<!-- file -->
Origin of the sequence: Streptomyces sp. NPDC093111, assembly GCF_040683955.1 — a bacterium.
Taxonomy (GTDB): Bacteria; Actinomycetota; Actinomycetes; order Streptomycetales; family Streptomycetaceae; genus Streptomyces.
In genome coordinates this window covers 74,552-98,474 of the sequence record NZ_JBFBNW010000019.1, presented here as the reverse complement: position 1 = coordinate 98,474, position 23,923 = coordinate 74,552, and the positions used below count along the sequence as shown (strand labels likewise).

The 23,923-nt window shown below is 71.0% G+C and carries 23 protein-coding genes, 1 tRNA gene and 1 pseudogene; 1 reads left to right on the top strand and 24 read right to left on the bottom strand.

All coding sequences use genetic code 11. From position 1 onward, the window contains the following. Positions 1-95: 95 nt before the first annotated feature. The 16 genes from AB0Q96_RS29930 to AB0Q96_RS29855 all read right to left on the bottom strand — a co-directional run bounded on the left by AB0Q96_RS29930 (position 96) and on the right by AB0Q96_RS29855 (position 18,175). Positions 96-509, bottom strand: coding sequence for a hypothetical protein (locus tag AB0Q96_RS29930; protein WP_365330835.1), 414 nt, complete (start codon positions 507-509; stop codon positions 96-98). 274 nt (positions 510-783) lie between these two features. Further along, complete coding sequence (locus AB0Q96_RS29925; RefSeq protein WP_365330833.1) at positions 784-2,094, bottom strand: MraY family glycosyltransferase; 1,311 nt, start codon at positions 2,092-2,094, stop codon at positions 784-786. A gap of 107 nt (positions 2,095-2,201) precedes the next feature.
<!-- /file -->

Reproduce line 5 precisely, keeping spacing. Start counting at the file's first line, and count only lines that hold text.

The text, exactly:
All coding sequences use genetic code 11. From position 1 onward, the window contains the following. Positions 1-95: 95 nt before the first annotated feature. The 16 genes from AB0Q96_RS29930 to AB0Q96_RS29855 all read right to left on the bottom strand — a co-directional run bounded on the left by AB0Q96_RS29930 (position 96) and on the right by AB0Q96_RS29855 (position 18,175). Positions 96-509, bottom strand: coding sequence for a hypothetical protein (locus tag AB0Q96_RS29930; protein WP_365330835.1), 414 nt, complete (start codon positions 507-509; stop codon positions 96-98). 274 nt (positions 510-783) lie between these two features. Further along, complete coding sequence (locus AB0Q96_RS29925; RefSeq protein WP_365330833.1) at positions 784-2,094, bottom strand: MraY family glycosyltransferase; 1,311 nt, start codon at positions 2,092-2,094, stop codon at positions 784-786. A gap of 107 nt (positions 2,095-2,201) precedes the next feature.